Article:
One thing I've definitely realized is that when you come to Thailand, you need to get with the Thai program.  This includes family style meals that are sometimes enjoyed while sitting on the floor.  I rather enjoy this type of dining, which I've mentioned before.  Plates get passed around, everybody shares and it's all around a good time.  Having said that, sometimes when I join a group of Thais for a meal, they move away to be polite by giving me space and letting me eat first.  I realize that this is their way of honoring me as their guest, and paying respect to my culture and their knowledge that I might not be comfortable eating with a group like they do.  I have to explain that I want to eat with them before they'll come back and join in.  So I was actually really appreciative that Meaw's family sat with me and passed me food, making me feel like a part of the group.   But as it turns out, after 7 weeks of Thai conversation classes, I'm not nearly as convincing as I thought when I speak Thai, as Meaw and Tiim's family were very amused by my attempts to speak their language.  *sigh* it's nearly impossible to get those tones right.  But I digress.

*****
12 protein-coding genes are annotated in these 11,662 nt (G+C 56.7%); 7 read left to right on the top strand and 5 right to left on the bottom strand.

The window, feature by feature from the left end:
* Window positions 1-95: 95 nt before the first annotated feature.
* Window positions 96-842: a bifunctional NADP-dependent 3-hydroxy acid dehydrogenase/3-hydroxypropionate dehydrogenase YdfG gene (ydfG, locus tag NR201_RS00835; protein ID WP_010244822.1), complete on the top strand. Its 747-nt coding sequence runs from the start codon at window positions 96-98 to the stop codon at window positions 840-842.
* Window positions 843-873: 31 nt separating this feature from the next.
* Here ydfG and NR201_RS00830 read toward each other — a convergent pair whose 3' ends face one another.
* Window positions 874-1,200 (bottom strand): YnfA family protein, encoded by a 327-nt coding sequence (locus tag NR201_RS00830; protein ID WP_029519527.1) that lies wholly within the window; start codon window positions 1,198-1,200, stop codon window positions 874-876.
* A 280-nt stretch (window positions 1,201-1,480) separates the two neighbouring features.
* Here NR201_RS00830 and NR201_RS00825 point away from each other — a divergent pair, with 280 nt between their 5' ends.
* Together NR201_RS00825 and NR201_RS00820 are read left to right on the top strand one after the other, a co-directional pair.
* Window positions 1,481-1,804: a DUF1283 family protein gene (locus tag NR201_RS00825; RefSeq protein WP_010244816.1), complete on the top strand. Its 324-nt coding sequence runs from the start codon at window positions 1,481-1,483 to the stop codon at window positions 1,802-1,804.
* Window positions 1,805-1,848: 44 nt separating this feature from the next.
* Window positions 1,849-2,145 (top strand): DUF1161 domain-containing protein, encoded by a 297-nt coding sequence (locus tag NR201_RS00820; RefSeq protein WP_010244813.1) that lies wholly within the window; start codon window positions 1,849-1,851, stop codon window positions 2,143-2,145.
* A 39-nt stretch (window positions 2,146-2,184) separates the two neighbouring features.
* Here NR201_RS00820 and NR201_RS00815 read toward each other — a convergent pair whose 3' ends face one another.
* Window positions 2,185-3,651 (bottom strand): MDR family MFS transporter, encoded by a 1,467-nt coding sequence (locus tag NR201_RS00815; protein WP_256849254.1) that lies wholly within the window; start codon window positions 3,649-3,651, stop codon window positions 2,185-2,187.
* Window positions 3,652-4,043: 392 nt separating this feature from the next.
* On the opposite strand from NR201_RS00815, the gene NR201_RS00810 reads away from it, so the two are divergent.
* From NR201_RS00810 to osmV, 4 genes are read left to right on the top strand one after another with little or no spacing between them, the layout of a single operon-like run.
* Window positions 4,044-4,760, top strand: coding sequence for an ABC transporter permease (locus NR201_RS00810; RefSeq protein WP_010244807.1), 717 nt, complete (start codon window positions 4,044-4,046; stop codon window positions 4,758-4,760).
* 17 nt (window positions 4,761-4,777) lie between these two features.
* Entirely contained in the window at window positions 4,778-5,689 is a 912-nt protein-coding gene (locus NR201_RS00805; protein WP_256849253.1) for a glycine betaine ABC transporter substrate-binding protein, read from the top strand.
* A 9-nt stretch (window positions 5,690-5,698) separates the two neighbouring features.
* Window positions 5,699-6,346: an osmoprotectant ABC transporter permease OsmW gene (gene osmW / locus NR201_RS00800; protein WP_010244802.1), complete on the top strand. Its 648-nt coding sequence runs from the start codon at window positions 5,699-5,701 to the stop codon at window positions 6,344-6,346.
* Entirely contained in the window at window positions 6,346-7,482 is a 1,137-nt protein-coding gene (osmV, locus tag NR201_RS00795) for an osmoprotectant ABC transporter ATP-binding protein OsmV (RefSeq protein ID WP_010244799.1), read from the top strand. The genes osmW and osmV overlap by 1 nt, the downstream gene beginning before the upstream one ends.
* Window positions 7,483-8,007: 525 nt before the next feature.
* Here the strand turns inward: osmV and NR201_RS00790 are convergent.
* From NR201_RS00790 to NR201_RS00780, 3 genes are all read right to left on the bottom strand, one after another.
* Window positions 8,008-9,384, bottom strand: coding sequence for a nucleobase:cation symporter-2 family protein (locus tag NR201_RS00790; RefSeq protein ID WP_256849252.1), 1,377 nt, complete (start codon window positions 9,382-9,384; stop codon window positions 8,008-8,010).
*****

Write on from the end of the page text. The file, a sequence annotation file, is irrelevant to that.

Our lunch feast included all the classics: som tam (papaya salad), laab moo (spicy minced pork), yum ma-muang (mango salad), nam-prik-pak-sod (fresh vegetables with shrimp chili dip), ka-nom-jiin-nam-yaa (thai noodles with spicy fish soup), hard boiled eggs and steamed rice with pickles and jack fruit for dessert.  I was so busy eating I forgot to take a picture, so by the time I did some of the food was already gone!  Haha sorry, but you get the idea.  We relaxed and hung out for a while after lunch, enjoying the view of the river from Tiim's porch.